In the first decade of the nineteenth century, instructions for making transparencies at home were provided in some ladies’s magazines and there were even a couple of instruction books published on the subject. By the time the Regency began, the making of transparencies had become the province of the ladies of the house. Prints could be had from any print shop, and even from many of the larger book shops, plain or hand-colored, many printed on thin paper, specifically for the purpose of being made into transparencies. At his large shop in The Strand, Rudolph Ackermann offered both the instruction books and a wide range of prints which could be made into transparencies, as well as a selection of water colors and the ingredients needed to make the varnish. Ladies on a budget might purchase uncolored prints, then color them themselves with water colors before varnishing them to create their transparencies. Ladies with artistic talent but fewer financial resources might purchase inexpensive plain paper on which they would draw and color their own images. Such drawings would have to be made with india ink and then colored with water colors, if they were to withstand the varnish coating needed to convert them into a transparency. However, for those with no interest or inclination for do-it-yourself activities, most Regency print shops still sold ready-made transparencies with a number of popular and patriotic designs to suit the needs of their customers.
Regardless of whether the transparencies were purchased or made at home, they had to be prepared for display. Most transparencies were small, about the size of a single pane of glass in a Georgian sash window. Typically, each transparency would be put into a small wooden frame, usually just the size of a single pane of window glass or slightly smaller. In most cases, the transparency was glued or nailed to a simple frame, though some frames were more elaborate and the transparency was clamped between two sections of the frame. A very few transparency frames included a sheet of glass to shield the transparency from the flame of the candle. Though significantly safer than exposing a sheet of paper treated with turpentine to an open flame, these glassed frames were very expensive and were not widely used. In households of lesser means, the transparencies used for illuminations might not be framed at all, but simply affixed to the window glass with a bit of wax or glue. However it was done, once the transparency was in the window, a lighted candle would be placed on the window sill just behind it. In many well-to-do households, a transparency might be displayed in each bottom pane of every window facing the street, while in households of lesser means, only one transparency might be displayed, usually in the center window, to be flanked by lighted candles in the other windows which faced the street.
There is no doubt that these transparencies were a fire hazard. They were usually made of paper, treated with a solution which included turpentine, and even dry, they were highly flammable. However, most of our Regency ancestors were very alert to any risk of fire with any open flame, and someone in the house would have kept an eye on both the candles used for celebratory illuminations and any transparencies which were placed in front of them during the time the candles were alight. As with the early lanterns, candles placed in windows for illuminations were usually snuffed out by nine or ten o’clock in the evening. They were seldom, if ever, allowed to burn through the night. In general, great care must have been taken with these illuminations as there are very few recorded instances of fires caused either by window illuminations, or due to any transparencies which had been placed in any windows in front of those burning candles.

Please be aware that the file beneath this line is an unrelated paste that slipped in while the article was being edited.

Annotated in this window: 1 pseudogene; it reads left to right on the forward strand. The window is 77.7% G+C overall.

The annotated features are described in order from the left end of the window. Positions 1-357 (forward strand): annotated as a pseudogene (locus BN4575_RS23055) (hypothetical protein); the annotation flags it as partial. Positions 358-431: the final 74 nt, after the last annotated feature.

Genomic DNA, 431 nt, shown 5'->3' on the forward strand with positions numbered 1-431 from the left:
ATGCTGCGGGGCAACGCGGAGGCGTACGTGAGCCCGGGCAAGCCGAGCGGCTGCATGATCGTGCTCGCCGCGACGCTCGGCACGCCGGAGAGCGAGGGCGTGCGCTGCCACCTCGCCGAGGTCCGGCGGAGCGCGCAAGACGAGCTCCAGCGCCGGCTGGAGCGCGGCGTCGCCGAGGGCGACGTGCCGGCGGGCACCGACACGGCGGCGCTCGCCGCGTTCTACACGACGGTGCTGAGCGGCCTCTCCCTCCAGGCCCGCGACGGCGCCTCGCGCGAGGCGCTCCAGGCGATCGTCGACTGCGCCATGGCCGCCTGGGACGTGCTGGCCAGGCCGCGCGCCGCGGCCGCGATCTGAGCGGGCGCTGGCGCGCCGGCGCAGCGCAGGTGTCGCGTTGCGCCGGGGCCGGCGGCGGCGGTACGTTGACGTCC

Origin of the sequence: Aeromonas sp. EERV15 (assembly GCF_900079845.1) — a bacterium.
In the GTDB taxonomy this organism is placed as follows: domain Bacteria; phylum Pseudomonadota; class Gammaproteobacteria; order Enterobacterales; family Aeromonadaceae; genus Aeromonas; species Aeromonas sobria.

Lighted candles were usually placed in most people’s windows on Christmas Eve, though without any transparencies, as there were yet none of the popular Christmas motifs, such as Santa Claus, candy canes or Christmas trees, with which we are familiar today. Unlike most national celebratory illuminations, candles could be found in the windows of both urban and rural dwellings at Christmas time. However, there does seem to have been two different reasons for placing these candles in the window. Catholics placed their candles in the windows of their homes to guide the Christ Child to their door, while most Protestants believed that placing lighted candles in their windows at Christmas time would bring them good luck for the coming year.
Very few transparencies survive today from either the eighteenth or the nineteenth centuries. Over time, the varnish which was applied to the paper would have caused it to become increasingly brittle and without great care, the transparency would eventually crumble away. In addition, many of these transparencies would have been made for a specific celebration, such as the victory at Trafalgar or the defeat of the French at Waterloo, so once they had served their purpose, they were often discarded, since there would be no further need of them. But during the Regency, nearly every urban household had a few transparencies which they used for celebratory illuminations. Some of them may have been purchased from a print shop, but even more of them would have been made by the lady of the house and/or her daughters. A special celebration, such as those for the visit of the Allied Sovereigns in the Summer of 1814, would certainly have occasioned a trip to the shops, perhaps Ackermann’s in the Strand, to get the necessary supplies to prepare transparencies appropriate for the celebratory illuminations.
Should a character in a Regency novel need a craft to practice, particularly if the character is a lady, she might enjoy making her own transparencies. Rather than purchase prints, she might prefer to draw her own images, paint them with water colors and then coat them with varnish. If she has strong political opinions, she might incorporate those into her drawings, but with what consequences, if those transparencies are displayed in the windows of her home on the night of an illumination? Or perhaps the story requires a lady to visit the shops. Rather than send her out to Bond Street for some new ribbons, instead she might go to Ackermann’s large art emporium in The Strand to purchase some prints as well as any other supplies she might need to make some new transparencies for an upcoming illumination. Dear Regency Authors, how might you use transparencies to illuminate your next story?